You could wear a binder or a sports bra or something, maybe?
In all honesty, when your body undergoes changes like that, it’s not just a scale up: it changes the way your breasts sit. For example, my breasts are larger but they also sit lower on my chest because of the weight. As a result, things fit strange: Mami’s corset technically fits, but because my bra sits 1/2” lower than it used to, the top of the corset goes over the bottom of my bra cups and no longer closes properly in the back. My Batgirl suit “fits” as in I can still put it on, but because my breasts sit differently the chest is far too tight towards the bottom of my chest and almost too loose higher up. Wearing a sports bra doesn’t position my breasts properly for this, either. Likewise, there is no binder on the planet to contain me at this size — there’s simply too much tissue, and you can’t truly hide it, only displace it.
As sad as I am to “lose” a lot of costumes, the reality of it is that I’d rather just remake them to fit and flatter me than find ways to squeeze into something that doesn’t fit.
Like I literally do not comfortably fit costumes made earlier this year.
Some of these I will be selling, some of these I will be remaking and then selling. Some I will be taking with me to the grave. In the next few weeks I will probably post about selling these specifically. I gotta lot to think about with some of these :(
1. Try to do seasonally-appropriate costumes. If you live somewhere with hot summers and cold winters, you should do skimpier costumes and more layered costumes in the appropriate seasons. Even indoor conventions will have this kind of temperature flux –– air conditioning gets cancelled out by masses of people and winter cons tend to be less populated (hence “con season). Besides, if you do have seasons to work with, odds are you’ll want to plan your costume for season anyway –– Anna’s winter travel clothes make more sense for a snowy photoshoot, and her ball gown makes more sense for a summery photoshoot.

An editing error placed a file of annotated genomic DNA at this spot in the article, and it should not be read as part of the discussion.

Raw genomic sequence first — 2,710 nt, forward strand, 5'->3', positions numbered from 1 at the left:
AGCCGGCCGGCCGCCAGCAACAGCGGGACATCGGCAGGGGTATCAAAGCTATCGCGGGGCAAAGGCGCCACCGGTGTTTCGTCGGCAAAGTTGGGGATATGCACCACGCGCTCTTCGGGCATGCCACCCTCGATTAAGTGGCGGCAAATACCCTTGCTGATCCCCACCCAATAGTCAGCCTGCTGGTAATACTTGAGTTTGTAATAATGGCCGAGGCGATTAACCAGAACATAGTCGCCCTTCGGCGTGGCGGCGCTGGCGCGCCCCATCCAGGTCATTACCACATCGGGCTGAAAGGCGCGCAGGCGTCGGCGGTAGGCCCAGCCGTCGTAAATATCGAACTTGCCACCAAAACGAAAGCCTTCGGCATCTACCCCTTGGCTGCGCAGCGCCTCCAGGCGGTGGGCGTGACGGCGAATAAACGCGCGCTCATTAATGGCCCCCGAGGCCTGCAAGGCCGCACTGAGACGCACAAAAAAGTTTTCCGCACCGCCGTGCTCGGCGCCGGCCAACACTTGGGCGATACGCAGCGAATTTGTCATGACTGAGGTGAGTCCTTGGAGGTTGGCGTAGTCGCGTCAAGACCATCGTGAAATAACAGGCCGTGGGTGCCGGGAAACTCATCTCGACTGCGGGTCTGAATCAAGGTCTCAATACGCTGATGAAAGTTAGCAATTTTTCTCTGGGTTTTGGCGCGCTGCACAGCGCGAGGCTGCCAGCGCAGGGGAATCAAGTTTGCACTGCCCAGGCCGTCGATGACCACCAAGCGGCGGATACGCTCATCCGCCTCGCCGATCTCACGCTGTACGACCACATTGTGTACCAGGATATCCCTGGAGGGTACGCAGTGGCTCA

2. Try to build costumes with comfort and temperature in mind. Invest in breathable fabrics and liners. You’ll regret cheap polyesters when you have sweat dribbling down your body under your skin, when you take off your belt to find your bottoms soaked through around the waistband, when your cleavage feels like a damn swamp.
3. Take it easy. Take breaks BEFORE you start feeling overheated. Sit down when you can, and take breaks from both walking around AND your costume. I know some costumes are “in them until the end of the day” sorts, but if your costume has ANYTHING you can take off and put on again with reasonable difficulty, do it. The first year I went dressed as Batgirl, when we went to lunch, I took off my gloves, cowl, wig, belt, boots, cape and the top half of my bodysuit. I had a tank top in the car that I slipped on over my bra, and I ate lunch with the top of my bodysuit around my waist and my wig-cap on. I looked silly as fuck but it gave me a much needed break from wearing all-over PVC and vinyl and the pressure of both a wig and cowl on my head. After lunch, I took ten minutes to suit up again, and voila: fresh as hell.
3b. Close-fitting, vinyl/pvc/plastic costumes can very, very easily overwhelm you if you don’t take breaks. Trust your body on this one. If you’re starting to feel lousy, ditch the costume. I never wear these kinds of costumes to conventions without having an outfit to change into –– usually just a knit dress or something easy to stuff into a bag. This has SAVED us on a few occasions where someone has totally overheated and really needed out of costume.